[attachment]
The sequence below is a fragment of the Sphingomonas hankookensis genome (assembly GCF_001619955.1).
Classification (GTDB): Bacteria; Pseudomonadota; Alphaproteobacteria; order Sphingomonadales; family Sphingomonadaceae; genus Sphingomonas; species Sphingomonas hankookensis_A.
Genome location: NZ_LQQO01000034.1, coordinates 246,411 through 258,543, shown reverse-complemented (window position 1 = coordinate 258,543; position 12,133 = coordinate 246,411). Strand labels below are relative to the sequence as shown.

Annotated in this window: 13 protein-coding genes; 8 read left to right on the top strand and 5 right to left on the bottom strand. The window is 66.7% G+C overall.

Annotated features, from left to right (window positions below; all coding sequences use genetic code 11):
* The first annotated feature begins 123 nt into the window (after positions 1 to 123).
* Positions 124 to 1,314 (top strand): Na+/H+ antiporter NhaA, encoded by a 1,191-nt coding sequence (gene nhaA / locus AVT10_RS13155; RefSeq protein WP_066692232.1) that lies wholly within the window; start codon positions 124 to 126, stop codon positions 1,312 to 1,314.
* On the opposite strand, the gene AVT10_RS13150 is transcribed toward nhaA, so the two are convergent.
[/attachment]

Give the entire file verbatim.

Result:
The sequence below is a fragment of the Sphingomonas hankookensis genome (assembly GCF_001619955.1).
Classification (GTDB): Bacteria; Pseudomonadota; Alphaproteobacteria; order Sphingomonadales; family Sphingomonadaceae; genus Sphingomonas; species Sphingomonas hankookensis_A.
Genome location: NZ_LQQO01000034.1, coordinates 246,411 through 258,543, shown reverse-complemented (window position 1 = coordinate 258,543; position 12,133 = coordinate 246,411). Strand labels below are relative to the sequence as shown.

Annotated in this window: 13 protein-coding genes; 8 read left to right on the top strand and 5 right to left on the bottom strand. The window is 66.7% G+C overall.

Annotated features, from left to right (window positions below; all coding sequences use genetic code 11):
* The first annotated feature begins 123 nt into the window (after positions 1 to 123).
* Positions 124 to 1,314 (top strand): Na+/H+ antiporter NhaA, encoded by a 1,191-nt coding sequence (gene nhaA / locus AVT10_RS13155; RefSeq protein WP_066692232.1) that lies wholly within the window; start codon positions 124 to 126, stop codon positions 1,312 to 1,314.
* On the opposite strand, the gene AVT10_RS13150 is transcribed toward nhaA, so the two are convergent.